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HUNTING WITH DOGS - THE PROPOSALS

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A Bill to prevent all cruelty associated with hunting with dogs was...
A Bill to prevent all cruelty associated with hunting with dogs was

published today by rural affairs minister Alun Michael.

In a statement to the House of Commons, the minister set out his

conclusions on this contentious issue, and the purpose of the Bill.

He said:

'I hope that members on all sides will see the merits of these

proposals. They are fair, they are reasonable, they balance principle

and evidence. And they can be enforced.

'Most people want to prevent cruelty. They also want farmers,

gamekeepers and others who have to manage the land to be able to do

so.

'There is no magic wand. There is no quick win. The basis of

principle and evidence provides a golden thread that runs through the

whole process and provides authority for the proposals themselves.

'I believe these proposals will stand the test of time and are

right'.

The Bill aims to prevent all cruelty associated with hunting with

dogs. The legislation will recognise utility and prevent cruelty by

setting two evidential tests that hunters would have to meet to

continue their activity.

Where the evidence is incontrovertible that an activity cannot meet

the tests it will be banned. Hare coursing and deer hunting fall into

this category.

Where the evidence is incontrovertible that an activity can meet the

tests it will be exempted. Ratting and rabbitting fall into this

category.

Where the evidence is less clear cut for other types of hunting,

including fox hunting and mink hunting, the Bill provides an

independent process with a registration procedure under which

individual applications are considered on a case-by-case basis as to

whether they meet the tests.

The procedure will involve applications to an independent registrar

who will also give a prescribed animal welfare body the opportunity

of providing evidence in relation to the application. If the

Registrar judges that both the tests are met the activity will be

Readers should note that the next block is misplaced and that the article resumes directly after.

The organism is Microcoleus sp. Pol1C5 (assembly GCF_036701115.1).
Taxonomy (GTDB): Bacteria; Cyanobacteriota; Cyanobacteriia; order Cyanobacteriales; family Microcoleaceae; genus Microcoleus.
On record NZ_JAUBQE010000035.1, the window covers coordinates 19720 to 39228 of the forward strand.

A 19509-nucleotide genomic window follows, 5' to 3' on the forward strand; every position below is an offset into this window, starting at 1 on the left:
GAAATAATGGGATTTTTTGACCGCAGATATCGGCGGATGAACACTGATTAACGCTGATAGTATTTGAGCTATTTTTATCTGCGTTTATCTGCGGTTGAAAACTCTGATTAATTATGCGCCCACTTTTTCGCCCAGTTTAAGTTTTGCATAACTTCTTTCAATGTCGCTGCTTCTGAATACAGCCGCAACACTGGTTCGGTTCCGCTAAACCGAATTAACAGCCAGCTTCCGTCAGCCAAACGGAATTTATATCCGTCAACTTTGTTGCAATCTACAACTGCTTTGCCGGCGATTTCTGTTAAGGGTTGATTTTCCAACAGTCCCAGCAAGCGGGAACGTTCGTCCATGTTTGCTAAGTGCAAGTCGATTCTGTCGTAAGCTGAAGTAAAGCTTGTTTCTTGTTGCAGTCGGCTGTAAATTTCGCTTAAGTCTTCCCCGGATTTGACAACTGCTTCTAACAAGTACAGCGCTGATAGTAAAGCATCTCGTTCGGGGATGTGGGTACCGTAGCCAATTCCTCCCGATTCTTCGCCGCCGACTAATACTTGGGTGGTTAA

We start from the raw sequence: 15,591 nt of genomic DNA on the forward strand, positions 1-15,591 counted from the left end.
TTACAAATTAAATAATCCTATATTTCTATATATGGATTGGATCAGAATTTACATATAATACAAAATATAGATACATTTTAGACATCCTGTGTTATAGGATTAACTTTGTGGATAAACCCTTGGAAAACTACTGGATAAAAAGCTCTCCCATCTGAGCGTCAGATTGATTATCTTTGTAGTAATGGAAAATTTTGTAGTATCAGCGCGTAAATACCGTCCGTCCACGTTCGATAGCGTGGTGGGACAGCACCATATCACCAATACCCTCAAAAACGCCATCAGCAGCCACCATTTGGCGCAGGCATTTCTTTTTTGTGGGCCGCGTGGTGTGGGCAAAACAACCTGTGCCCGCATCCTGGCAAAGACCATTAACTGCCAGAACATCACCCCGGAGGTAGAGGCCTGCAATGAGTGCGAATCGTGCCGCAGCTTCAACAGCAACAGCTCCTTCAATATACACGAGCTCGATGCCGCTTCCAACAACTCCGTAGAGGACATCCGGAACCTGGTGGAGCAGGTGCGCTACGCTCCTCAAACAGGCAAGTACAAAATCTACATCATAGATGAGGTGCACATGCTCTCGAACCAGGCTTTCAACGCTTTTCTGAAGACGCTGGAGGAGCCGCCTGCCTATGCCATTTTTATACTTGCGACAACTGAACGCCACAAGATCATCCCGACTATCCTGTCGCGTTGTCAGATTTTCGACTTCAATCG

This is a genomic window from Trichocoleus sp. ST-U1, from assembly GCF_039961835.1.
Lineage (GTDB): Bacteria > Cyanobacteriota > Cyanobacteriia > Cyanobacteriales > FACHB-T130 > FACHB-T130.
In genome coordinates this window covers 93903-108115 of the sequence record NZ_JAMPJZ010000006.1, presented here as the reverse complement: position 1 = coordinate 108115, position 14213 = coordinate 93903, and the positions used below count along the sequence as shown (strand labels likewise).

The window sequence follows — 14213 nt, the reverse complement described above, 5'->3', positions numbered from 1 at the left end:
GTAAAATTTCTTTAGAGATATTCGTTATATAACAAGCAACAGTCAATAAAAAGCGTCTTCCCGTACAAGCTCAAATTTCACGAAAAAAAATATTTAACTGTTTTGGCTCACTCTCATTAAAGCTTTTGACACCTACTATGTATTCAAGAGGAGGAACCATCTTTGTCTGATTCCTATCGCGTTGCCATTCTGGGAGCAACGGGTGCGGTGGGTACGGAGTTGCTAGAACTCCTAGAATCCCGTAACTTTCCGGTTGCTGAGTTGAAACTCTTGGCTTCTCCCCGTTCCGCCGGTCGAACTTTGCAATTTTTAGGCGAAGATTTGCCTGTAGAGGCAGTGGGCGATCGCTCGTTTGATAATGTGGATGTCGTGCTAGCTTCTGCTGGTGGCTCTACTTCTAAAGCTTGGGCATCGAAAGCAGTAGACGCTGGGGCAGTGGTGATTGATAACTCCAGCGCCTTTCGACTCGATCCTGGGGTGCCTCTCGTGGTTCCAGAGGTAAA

permitted.

Both the applicant and the animal welfare body will be able to appeal

against the registrar's decision to a tribunal.

Unregistered hunting will be an offence with a penalty of up to

#5,000 and disqualification from registration. Breaches of

conditions, including conditions requiring the hunt quarry to be

killed quickly and humanely, may also lead to deregistration.

Deliberately causing unnecessary suffering during hunting or coursing

may be an imprisonable offence under the Wild Mammals (Protection)

Act 1996.

A full copy of the minister's statement is attached. It sets out his

conclusions and the main elements of the Bill published today.

NOTES

1. The government's manifesto commitment was:

'We will give the new House of Commons an early opportunity to

express its view. We will then enable parliament to reach a

conclusion on this issue.' In March this year the House of Commons

were given the opportunity to take part in an indicative vote, on the

three options set out in the Bill which fell when the election was

called. The minister then, on 21 March, made a statement to the House

of Commons outlining the way ahead, and wrote to a

wide range of organisations inviting comment.

2. Mr Michael invited further comment and hard evidence in a second

consultation paper published on 31 May and worked

with the help of the three umbrella groups to set up hearings of

expert evidence. These were heard between 9 and 11 September at

Portcullis, in London.

3. The hearings were broadcast by BBC Parliament in September and

repeated in November. They were also webcast live on UK Online and

made available there for two months. Transcripts of each session are

available on the Defra website (www.defra.gov.uk/erdp/hunting.htm).

Videos of the hearings were placed in the parliamentary libraries and

provided to the three umbrella groups.

4. The Bill covers England and Wales. It and its explanatory notes

are available from The Stationery Office (ISBN and price details:

www.tso.co.uk the text of the Bill and the explanatory notes will be

available on www.Parliament.uk as soon as possible after first

reading today.

Statement on hunting - December 3rd 2002

Mr Speaker, it is an honour and a privilege to outline to this House

my proposals for legislation to enable Parliament to reach a

conclusion on the issue of hunting with dogs.

The context

Few people would regard this as the most important issue for

Parliament and Government to resolve - but it is a serious issue on

which many members of this House and members of the public have very

strong and polarised views. That is why we must return to this matter

again.

The last time Parliament considered a Bill on hunting with dogs, no